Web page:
The effects of TEAC concentration on the absorbance of metal-TEAC complexes were also conducted with concentration of metal ions of 20 × 10−6 M, pH = 10-11, and TEAC concentration of 2 × 10−6 M to 50 × 10−6 M. The absorbencies of TEAC-Pb(II) and TEAC-Cr(III) complexes were measured at 458 nm and 488 nm, respectively. As shown in Figure 7, the increasing TEAC concentration caused an increase in the absorbance since the rise in TEAC concentration led to an increase in Pb(II) and Cr(III) complexes concentration. However, when the TEAC concentration increased to higher than 20 × 10−6 M, the concentration of complexes did not change significantly; therefore, the absorbance of complexes did not change.

3.2.4. Stability Constant

The UV absorption spectra of the TEAC-Cr(III) were measured periodically; the results showed that the absorption peak at 488 nm of complex appeared only 5 s after the addition of chromium(III) to the stock solution of the reagent TEAC; the equilibrium was attained within 2 min. The absorbance of the TEAC-Cr(III) and absorbance of the TEAC-Pb(II) are stable up to 90 min and 80 min after complexes formation, respectively. It is proposed that the TEAC could be significant chromogenic ionophores for the recognition of ion chromium(III) and lead(II) and other metal ions [17].

3.2.5. Mass Spectra of Complexes

The ESI-MS of TEAC-Cr(III) and TEAC-Pb(II) were recorded in solution. Interestingly, as seen in MS spectra the ion fragments TEAC-Cr and TEAC-Pb appeared. Thus, these results confirmed that the ratio of TEAC with metal ions in complexes was 1 : 1. Besides, some ion fragment with higher mass also appeared, and this phenomenon can be explained that TEAC has holes space leading to MeOH molecules which have fallen into these spaces and interacted with TEAC via host-guest interaction (Figures 8 and 9).

3.3. Determination of Cr(III) and Pb(II) Based on Complexes by HAPSM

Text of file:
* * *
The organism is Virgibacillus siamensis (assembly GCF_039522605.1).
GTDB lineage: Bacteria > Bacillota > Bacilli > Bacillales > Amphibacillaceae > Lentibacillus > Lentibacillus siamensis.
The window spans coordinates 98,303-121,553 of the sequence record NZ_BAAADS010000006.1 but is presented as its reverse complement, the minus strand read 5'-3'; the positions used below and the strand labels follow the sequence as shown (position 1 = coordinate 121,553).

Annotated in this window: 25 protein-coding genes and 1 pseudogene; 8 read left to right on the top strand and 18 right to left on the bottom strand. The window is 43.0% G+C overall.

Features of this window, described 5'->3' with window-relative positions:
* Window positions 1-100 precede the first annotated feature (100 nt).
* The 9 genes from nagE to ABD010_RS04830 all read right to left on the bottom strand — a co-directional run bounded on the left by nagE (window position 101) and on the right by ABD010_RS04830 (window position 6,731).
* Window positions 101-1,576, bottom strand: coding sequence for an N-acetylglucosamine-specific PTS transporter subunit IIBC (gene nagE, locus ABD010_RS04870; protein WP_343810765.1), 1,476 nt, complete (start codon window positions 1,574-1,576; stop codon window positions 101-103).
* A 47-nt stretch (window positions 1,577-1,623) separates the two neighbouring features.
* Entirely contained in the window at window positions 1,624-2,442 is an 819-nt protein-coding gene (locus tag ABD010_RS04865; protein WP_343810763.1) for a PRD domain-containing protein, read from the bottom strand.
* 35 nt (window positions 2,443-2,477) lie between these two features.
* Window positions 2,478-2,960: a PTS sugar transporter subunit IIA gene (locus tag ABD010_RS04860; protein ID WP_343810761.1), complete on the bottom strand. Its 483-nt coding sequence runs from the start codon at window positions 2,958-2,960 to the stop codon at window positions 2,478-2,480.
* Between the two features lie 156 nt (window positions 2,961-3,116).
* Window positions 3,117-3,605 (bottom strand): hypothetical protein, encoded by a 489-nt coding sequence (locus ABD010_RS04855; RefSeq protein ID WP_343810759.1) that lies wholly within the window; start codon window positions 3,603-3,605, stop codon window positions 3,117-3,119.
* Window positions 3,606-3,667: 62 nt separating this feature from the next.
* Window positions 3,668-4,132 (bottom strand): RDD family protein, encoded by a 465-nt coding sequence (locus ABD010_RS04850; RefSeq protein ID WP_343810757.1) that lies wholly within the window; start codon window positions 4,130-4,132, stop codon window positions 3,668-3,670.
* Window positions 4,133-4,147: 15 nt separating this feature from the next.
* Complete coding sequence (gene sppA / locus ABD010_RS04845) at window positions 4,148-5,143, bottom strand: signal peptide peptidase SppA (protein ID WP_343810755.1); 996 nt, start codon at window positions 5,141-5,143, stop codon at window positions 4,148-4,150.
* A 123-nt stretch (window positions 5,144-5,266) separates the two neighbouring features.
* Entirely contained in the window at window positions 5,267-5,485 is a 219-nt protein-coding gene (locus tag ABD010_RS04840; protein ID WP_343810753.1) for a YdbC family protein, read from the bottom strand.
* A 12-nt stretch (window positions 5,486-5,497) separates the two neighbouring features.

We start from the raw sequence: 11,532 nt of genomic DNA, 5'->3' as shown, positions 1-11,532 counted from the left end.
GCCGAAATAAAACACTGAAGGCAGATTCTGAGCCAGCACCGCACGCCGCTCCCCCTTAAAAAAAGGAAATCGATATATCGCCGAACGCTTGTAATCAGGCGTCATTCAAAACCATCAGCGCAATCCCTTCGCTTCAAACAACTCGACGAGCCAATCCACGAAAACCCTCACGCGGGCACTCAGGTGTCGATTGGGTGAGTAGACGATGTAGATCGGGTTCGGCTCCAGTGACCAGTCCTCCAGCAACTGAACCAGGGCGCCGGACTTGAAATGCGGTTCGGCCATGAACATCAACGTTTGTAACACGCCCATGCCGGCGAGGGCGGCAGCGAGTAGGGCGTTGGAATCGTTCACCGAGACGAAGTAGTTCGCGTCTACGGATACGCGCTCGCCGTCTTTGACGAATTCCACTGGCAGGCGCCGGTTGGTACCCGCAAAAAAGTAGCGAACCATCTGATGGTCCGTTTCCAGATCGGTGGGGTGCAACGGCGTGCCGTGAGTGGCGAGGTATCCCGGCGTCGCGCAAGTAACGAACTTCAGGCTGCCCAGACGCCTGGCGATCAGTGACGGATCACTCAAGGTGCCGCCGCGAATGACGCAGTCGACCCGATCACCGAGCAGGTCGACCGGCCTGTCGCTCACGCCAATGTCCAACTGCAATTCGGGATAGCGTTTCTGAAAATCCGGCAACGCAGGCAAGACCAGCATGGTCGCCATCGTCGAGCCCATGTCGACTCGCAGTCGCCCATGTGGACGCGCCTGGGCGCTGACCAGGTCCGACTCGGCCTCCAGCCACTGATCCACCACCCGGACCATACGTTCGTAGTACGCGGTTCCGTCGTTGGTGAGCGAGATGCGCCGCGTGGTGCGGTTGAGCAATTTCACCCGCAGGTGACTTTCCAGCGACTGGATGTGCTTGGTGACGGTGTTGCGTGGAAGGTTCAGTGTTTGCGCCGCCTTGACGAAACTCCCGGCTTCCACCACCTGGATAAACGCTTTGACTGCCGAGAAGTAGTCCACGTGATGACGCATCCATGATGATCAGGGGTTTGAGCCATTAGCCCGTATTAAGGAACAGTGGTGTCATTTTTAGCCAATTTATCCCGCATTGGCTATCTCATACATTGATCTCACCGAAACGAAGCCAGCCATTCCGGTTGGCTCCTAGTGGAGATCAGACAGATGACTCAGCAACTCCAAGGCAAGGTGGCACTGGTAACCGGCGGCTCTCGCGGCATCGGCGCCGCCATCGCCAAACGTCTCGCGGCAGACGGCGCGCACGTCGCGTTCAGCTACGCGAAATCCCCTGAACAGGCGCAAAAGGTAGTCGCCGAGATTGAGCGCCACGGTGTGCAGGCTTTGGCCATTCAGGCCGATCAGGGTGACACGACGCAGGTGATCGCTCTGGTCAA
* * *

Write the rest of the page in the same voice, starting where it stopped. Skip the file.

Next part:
3.3.1. Chosen Wavelength

From the absorption spectra described in Figure 10, at 420 nm and 480 nm wavelength pairs, the absorbance of the complex TEAC-Pb(II) presented similar values ​​while the difference in absorbance of the complex TEAC-Cr(III) was observed. Therefore, the pairs of wavelengths at 420 nm and 480 nm were selected for analysis of Pb(II) ion by HAPSM with Cr(III) ion as standard addition.

3.3.2. Determination of Concentration Range: Beer’s Law

To determine if the concentration range is consistent with Beer’s law, the graphs of absorbance versus concentration with a linear regression curve were displayed. The absorbance of the TEAC-Pb(II) and TEAC-Cr(III) complexes with concentrations from 2 × 10−6 to 50 × 10−6 M was measured at 420 and 480 nm. The result exhibited that absorbance of TEAC-Pb(II) had a linear relationship with the concentration of Pb2+ ion in the range of 2 × 10−6 to 35 × 10−6 M. The relationship is represented by the following regression equation: . Meanwhile, for TEAC-Cr(III), the result showed that absorbance intensity was linear with the concentration of Cr3+ ion from 2 × 10−6 to 40 × 10−6 M. The relationship is represented by the following regression equation: and .

3.3.3. Effect of Interfering Ions